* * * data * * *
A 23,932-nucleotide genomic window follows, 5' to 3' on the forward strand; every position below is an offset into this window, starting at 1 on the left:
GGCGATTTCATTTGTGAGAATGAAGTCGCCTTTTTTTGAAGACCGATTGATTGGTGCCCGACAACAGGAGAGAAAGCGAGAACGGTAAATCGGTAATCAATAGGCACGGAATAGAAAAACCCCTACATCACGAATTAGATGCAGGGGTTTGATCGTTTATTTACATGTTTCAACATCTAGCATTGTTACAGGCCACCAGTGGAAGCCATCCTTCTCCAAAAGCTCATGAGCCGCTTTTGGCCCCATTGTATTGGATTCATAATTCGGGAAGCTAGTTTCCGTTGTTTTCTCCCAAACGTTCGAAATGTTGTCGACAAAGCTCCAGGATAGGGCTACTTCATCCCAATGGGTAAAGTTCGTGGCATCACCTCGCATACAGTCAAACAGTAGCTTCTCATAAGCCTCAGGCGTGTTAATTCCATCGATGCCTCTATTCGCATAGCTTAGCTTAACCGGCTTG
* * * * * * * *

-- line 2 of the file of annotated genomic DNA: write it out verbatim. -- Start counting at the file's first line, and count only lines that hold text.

GGCGATTTCATTTGTGAGAATGAAGTCGCCTTTTTTTGAAGACCGATTGATTGGTGCCCGACAACAGGAGAGAAAGCGAGAACGGTAAATCGGTAATCAATAGGCACGGAATAGAAAAACCCCTACATCACGAATTAGATGCAGGGGTTTGATCGTTTATTTACATGTTTCAACATCTAGCATTGTTACAGGCCACCAGTGGAAGCCATCCTTCTCCAAAAGCTCATGAGCCGCTTTTGGCCCCATTGTATTGGATTCATAATTCGGGAAGCTAGTTTCCGTTGTTTTCTCCCAAACGTTCGAAATGTTGTCGACAAAGCTCCAGGATAGGGCTACTTCATCCCAATGGGTAAAGTTCGTGGCATCACCTCGCATACAGTCAAACAGTAGCTTCTCATAAGCCTCAGGCGTGTTAATTCCATCGATGCCTCTATTCGCATAGCTTAGCTTAACCGGCTTG